11 Apr 2017

April? Time for broad beans

Broad beans, eaten raw or used in a variety of tasty recipes, are one of the many delights that Spring brings.

Full of beneficial properties, there are plenty of broad bean varieties. Italy's most popular variety is certainly the aguadulce, but all kinds of broad beans are grown throughout Italy, including speciality varieties which have become protected Slow Food Products, like the Leonforte broad bean (typical of Enna) and the Carpino broad bean (Foggia).


History of broad beans


Broad beans are nowadays found everywhere in Europe and numerous testimonies have surfaced over time, showing that they have very ancient origins. They first appeared in Asia Minor and throughout the countries bordering the Mediterranean sea, with some discoveries suggesting that they were already being consumed in the times of Ancient Egypt. Broad beans arrived in Europe more or less during the Bronze Age, a period in which consumption by humans in the area is first recorded, actually going on to become one of the most important cultivated crops.

In the age of Ancient Rome they were consumed in all households, while in Mediaeval times they were used exclusively by the poorest classes, because they were cheap, nutritious and could be used in all sorts of different preparations. This is probably the very reason why broad beans were linked to various popular traditions in the Middle Ages. One of the most well-known dictated that on the night of the Epiphany people would make a cake with a bean hidden inside it. The person who found the bean in his or her slice of cake would be crowned the king or queen of festivities.


Use in Italian cooking


Despite the Mediaeval period being such a long time ago, broad beans are still used widely in Italian cooking. The fresh broad beans that are available in Spring are traditionally eaten raw, the main feature of a meal, dressed simply with extra virgin olive oil, or accompanied by cured meats and cheese. In central and southern Italian cooking broad beans form the base of many flavoursome, traditional dishes, often paired with pork, pancetta, lard and aromatic herbs.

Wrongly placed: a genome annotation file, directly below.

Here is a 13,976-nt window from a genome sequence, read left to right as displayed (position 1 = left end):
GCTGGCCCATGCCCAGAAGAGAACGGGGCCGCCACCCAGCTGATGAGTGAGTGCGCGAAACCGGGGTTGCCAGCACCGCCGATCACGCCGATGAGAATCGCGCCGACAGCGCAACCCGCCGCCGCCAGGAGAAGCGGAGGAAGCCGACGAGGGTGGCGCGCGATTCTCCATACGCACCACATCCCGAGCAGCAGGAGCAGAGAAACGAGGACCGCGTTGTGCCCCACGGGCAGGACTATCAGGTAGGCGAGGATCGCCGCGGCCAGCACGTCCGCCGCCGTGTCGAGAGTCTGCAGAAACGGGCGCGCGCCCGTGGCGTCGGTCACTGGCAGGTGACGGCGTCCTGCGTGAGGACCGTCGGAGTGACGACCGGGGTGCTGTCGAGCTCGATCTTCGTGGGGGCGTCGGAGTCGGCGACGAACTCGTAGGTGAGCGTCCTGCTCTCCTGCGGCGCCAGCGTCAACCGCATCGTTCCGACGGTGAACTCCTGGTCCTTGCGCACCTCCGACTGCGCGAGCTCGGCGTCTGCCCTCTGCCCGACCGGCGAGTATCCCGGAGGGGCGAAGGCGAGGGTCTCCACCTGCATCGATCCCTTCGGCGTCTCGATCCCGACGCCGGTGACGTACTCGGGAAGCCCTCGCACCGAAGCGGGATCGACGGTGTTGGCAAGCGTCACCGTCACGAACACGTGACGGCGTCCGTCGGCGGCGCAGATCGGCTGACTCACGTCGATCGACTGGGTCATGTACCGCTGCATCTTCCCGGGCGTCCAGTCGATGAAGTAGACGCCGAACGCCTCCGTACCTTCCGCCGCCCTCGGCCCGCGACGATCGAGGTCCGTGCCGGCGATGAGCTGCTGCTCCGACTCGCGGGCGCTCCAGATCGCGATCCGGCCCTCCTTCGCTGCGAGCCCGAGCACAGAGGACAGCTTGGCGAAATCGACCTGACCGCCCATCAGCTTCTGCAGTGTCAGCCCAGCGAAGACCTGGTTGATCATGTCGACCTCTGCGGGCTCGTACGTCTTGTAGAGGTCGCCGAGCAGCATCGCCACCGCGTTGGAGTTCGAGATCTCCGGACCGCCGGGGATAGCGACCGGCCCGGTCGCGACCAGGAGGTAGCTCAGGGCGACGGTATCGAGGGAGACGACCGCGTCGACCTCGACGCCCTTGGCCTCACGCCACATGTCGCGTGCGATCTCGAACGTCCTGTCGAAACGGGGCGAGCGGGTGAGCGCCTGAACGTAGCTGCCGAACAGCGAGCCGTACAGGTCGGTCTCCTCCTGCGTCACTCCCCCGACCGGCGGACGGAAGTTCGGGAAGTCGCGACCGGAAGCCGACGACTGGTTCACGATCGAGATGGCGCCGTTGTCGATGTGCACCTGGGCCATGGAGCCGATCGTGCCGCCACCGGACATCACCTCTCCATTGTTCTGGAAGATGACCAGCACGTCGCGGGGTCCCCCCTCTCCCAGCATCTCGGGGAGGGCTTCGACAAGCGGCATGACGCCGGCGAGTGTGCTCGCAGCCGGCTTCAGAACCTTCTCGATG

Their use in creamy textured dishes is certainly not a recent fad. These dishes are a modern take on the ancient puls fabata consumed in large quantities by the Roman plebeian class, which consisted of a sort of soft wheat polenta served with broad beans. Among the most well-known recipes based on that dish, and still eaten in Italy today, we have macco from Sicily, creamed broad beans with chard and extra virgin olive oil, which now belongs to the PAT Traditional Italian Regional Food Products, and ‘ncapriata from Puglia, a puree in which broad beans are married with the bitter flavour of chicory.

In contemporary cooking broad beans are often paired with vegetables and other ingredients to create delicately flavoured creamed and chunky soups, highly appreciated by even the finest palates. And we shouldn't think that soups only work in the colder seasons. They make an ideal dinner in Spring, when the sun goes down and the temperatures are not that high. Neither do soups necessarily have to be eaten boiling hot. At lunch, they provide a tasty alternative to the usual salad, maybe left to sit after cooking and then served at room temperature, or chilled with soft cheese to melt into it, for an added creamy (and decadent) touch.



In the age of Ancient Rome they were consumed in all households